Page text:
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Northern California Premiere
Leningrad, 1970. A group of young Jewish dissidents plots to hijack an empty plane and escape the USSR. Caught by the KGB, they were sentenced to years in the gulag and two were sentenced to death. 45 years later, filmmaker Anat Zalmanson-Kuznetsov reveals the compelling story of her parents, "heroes" in the West, "terrorists" in Russia.
It started as a fantasy; under the disguise of a trip to a local wedding, the hijackers would buy every ticket on a 12-seater plane, so there would be no passengers but them. While the Soviet press prints "the criminals are punished", tens of thousands of people in the free world demand "Let My People Go!" Through a collage of intimate interviews, rare archives and reenactment made both in Israel and Russia, Anat reveals the full story of her parents who cracked the Iron Curtain.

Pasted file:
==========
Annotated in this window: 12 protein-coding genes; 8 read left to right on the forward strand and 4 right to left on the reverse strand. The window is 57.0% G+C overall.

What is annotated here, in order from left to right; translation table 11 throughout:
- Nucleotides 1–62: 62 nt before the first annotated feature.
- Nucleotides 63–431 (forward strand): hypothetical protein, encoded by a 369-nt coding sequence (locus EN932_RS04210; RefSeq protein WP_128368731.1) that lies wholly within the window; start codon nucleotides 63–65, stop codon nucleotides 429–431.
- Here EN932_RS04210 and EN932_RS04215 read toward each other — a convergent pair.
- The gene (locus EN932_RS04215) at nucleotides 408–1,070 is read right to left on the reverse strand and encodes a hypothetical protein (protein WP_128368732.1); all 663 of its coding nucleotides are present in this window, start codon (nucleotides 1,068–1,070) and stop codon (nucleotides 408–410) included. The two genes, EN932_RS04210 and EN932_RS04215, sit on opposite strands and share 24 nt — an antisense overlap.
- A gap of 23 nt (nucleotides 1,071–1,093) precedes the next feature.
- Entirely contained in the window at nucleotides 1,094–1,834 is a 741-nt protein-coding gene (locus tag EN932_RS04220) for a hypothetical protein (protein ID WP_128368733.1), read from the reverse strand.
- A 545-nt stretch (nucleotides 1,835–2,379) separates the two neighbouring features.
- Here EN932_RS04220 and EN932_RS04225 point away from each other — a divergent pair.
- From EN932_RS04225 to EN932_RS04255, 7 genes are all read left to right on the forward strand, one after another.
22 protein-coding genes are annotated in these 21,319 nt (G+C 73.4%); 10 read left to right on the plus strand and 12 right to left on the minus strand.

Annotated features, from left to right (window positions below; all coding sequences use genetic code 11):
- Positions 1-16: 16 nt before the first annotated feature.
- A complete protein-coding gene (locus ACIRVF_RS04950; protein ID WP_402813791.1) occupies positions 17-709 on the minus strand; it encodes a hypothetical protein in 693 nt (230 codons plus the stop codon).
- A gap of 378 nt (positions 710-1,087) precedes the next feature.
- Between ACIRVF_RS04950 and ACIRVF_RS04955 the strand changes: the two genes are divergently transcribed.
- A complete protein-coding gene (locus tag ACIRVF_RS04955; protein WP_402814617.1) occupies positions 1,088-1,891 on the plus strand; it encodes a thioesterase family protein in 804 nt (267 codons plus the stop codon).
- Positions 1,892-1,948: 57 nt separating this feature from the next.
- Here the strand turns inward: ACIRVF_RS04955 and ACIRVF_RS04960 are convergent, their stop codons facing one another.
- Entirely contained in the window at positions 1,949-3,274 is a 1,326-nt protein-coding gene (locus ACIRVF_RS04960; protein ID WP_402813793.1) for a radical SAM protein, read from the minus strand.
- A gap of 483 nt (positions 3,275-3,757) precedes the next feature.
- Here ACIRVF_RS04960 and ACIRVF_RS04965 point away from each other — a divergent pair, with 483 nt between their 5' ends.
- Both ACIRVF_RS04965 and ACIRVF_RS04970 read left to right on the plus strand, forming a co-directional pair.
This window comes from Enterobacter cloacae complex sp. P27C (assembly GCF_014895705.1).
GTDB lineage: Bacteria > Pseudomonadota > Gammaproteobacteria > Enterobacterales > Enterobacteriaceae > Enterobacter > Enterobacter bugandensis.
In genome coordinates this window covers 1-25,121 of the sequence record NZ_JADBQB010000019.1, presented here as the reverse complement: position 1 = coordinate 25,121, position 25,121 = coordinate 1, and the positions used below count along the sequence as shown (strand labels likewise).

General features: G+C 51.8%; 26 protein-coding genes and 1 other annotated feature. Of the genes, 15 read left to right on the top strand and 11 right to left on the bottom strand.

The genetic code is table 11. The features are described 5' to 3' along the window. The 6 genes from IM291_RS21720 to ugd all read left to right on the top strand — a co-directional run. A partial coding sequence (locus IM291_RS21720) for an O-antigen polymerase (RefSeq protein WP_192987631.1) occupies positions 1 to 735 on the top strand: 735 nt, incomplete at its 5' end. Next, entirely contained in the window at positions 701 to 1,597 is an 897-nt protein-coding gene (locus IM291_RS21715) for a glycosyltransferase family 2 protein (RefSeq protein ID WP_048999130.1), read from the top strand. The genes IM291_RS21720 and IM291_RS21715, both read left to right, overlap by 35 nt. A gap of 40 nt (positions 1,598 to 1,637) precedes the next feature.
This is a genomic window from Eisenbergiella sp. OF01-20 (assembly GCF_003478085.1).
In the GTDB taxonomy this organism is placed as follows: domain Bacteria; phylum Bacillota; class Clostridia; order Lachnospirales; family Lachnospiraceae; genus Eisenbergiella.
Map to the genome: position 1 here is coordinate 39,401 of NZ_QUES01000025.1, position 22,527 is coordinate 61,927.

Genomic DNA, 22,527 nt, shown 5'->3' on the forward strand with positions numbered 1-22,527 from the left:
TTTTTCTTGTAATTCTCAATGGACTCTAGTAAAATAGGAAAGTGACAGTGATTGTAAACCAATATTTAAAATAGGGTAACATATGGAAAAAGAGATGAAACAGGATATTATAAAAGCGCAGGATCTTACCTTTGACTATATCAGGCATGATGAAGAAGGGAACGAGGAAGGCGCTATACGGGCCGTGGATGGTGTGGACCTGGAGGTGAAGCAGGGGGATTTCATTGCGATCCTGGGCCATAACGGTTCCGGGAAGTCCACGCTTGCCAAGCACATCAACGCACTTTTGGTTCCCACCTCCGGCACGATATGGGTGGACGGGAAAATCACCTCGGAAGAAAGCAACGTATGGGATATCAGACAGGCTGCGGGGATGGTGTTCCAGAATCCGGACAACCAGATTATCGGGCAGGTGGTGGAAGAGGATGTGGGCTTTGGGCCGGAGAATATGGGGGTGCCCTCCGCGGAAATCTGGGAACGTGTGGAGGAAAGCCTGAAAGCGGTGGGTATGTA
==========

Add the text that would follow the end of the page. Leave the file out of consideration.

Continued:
Anat Zalmanson-Kuznetsov was born in Israel to Sylva Zalmanson and Edward Kuznetsov, leaders of the Dymshits-Kuznetsov hijacking affair. She studied filmmaking at the London Film School. It's been a long-standing ambition for her to tell the story of her parents in the medium of film and Anat is now developing a script for a feature film based on her father's book "Prison Diaries" and her documentary "Operation Wedding".